When you're in business, every transaction counts. To protect your company's reputation and profits, you should know how to prevent fraud, including credit card fraud. If you're not well informed, clients or employees could try to get rich at your expense.
Follow these tips to stay one step ahead.
Detecting bad payers
- Make sure the credit card is authentic. Is it issued by a well-known company? Does it have authentication symbols?
- Make sure the expiry date is valid and unaltered.
- If you have any doubts about the cardholder, ask for photo ID. This dissuades fraudsters
For non-chip transactions:
- Compare the client's signature with the one on the card.
- Keep the card throughout the entire transaction. Don't give it back until you have an authorization number.
- Never accept a card that doesn't meet these requirements.
Certain behaviour can be a warning sign. For example, someone who's buying a lot of clothes in different sizes, styles, colours and price ranges may be planning to resell them, and may be using a stolen card.
If the client tries to distract or hurry you during the transaction, be extra careful. Make sure you don't forget any steps in the verification process, including checking the signature if required.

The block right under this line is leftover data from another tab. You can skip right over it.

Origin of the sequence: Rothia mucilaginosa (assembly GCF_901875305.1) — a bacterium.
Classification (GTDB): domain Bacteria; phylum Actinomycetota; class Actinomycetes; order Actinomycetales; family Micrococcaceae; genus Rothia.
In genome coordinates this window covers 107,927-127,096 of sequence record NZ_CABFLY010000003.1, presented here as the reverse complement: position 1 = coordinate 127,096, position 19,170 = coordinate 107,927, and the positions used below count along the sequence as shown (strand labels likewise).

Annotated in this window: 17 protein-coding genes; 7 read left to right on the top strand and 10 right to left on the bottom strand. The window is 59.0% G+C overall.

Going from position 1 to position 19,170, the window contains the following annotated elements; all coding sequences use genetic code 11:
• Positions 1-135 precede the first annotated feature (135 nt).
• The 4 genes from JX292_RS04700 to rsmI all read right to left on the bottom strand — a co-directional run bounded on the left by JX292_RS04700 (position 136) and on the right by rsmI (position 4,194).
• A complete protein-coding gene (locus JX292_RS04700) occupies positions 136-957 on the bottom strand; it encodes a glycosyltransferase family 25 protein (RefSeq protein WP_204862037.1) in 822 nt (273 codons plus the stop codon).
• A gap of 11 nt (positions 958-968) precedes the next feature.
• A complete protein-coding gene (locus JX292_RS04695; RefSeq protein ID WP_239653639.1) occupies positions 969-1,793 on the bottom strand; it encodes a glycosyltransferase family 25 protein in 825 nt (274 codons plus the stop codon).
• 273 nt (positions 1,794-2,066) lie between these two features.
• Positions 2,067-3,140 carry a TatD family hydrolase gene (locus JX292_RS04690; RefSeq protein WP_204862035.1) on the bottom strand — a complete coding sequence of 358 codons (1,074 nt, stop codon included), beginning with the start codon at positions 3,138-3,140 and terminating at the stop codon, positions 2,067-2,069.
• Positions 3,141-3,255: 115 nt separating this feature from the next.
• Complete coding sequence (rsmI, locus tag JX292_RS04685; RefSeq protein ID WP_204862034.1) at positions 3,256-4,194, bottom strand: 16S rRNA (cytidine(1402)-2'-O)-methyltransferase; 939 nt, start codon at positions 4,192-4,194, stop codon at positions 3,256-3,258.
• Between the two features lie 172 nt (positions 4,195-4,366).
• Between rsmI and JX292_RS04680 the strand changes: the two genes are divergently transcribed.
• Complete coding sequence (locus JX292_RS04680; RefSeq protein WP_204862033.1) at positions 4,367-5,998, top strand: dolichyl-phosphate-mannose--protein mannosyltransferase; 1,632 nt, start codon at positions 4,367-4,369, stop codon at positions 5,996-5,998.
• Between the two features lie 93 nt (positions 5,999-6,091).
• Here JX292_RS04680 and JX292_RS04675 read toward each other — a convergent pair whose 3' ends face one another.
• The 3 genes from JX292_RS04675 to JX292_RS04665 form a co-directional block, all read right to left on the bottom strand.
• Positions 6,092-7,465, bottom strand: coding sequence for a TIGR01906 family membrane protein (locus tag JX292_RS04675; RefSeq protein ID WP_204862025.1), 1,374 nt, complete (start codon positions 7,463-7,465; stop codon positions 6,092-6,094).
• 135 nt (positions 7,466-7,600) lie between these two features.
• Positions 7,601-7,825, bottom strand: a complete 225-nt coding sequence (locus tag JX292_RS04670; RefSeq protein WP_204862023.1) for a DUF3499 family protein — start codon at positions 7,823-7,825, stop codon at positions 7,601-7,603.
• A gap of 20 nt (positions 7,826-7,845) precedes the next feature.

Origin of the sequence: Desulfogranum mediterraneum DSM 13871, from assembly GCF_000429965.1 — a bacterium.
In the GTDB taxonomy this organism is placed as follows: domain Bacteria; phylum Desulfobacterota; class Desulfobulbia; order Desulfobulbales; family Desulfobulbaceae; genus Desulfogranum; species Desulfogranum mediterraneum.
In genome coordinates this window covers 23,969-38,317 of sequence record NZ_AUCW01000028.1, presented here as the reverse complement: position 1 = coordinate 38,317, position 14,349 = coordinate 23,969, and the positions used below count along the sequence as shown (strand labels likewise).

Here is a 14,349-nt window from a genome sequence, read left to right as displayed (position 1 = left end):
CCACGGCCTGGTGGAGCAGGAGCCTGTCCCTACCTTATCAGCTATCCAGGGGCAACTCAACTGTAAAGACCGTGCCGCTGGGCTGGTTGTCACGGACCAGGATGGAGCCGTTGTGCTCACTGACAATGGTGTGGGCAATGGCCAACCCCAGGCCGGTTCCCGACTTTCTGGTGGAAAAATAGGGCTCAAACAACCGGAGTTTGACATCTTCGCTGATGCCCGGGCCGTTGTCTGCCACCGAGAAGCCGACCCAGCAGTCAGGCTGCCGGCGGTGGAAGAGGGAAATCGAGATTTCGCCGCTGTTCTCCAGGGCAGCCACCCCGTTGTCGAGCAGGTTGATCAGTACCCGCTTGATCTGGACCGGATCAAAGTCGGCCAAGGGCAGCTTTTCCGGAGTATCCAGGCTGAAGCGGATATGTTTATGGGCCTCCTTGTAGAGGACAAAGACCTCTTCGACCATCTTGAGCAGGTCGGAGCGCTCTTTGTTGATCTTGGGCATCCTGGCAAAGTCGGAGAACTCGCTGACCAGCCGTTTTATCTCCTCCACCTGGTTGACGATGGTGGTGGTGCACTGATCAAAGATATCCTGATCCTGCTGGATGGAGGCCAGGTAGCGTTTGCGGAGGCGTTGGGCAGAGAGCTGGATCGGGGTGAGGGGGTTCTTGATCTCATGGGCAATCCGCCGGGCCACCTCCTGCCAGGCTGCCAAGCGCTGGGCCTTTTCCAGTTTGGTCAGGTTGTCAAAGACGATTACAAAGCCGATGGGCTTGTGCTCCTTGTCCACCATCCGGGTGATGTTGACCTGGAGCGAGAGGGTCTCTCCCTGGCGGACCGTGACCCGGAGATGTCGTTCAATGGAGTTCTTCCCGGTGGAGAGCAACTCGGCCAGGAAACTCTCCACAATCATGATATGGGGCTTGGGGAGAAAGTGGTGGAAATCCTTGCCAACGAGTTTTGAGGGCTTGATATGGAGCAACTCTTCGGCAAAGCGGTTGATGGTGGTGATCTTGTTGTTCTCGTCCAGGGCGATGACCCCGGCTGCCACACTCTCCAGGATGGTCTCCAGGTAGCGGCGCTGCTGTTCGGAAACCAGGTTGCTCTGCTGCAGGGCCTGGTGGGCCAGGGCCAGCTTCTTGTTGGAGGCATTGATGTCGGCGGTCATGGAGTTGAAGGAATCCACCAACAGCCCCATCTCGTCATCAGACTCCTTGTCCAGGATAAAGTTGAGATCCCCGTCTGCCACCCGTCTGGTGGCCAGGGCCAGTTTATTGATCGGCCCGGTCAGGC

Detecting bad employees
- Check references and criminal records before hiring candidates.
- Keep your clients' credit and debit card information in a secure location and restrict access to employees who need it (for example, your finance department).
- Regularly inspect your PIN keypads and point-of-sale terminals for signs of tampering.
- Keep an up-to-date list of the serial numbers of your devices, and check it periodically against the numbers on the devices you're using.
- Watch surveillance footage regularly to check for fraudulent activity on your devices or during transactions.
- When employees leave the company, immediately remove their access to your computer network and premises.
Are you safe from occupational fraud?
- Theft in small, independent stores amounts to an average of $1,000 a month.
- One in 11 people shoplift according to the American National Association for Shoplifting Prevention.
- Only 30% of shoplifting is premeditated.
- A third of burglaries target stores.
- In 2012, 44,975 counterfeit Canadian bills were in circulation.
- 75% of them were $20 and $10 bills.
- At least 26% of Canadian small and medium enterprises were victims of workplace fraud in 2010.
- The businesses lost a combined total of $3.2 billion.
- For small and medium enterprises, the most common type of fraud is misappropriation of inventory or assets, followed by misappropriation of cash.
- Quebec retailers lose almost $800 million to shoplifting and credit card fraud, or the equivalent of 1.4% of annual retails sales.
Desjardins Insurance prevention fact sheet on Shoplifting.
Conseils aux gens d'affaires, on the Sûreté du Québec website (available in French only).
Currency Counterfeiting Statistics on the RCMP website
Does Canada Have a Problem with Occupational Fraud? on the CGA-Canada website.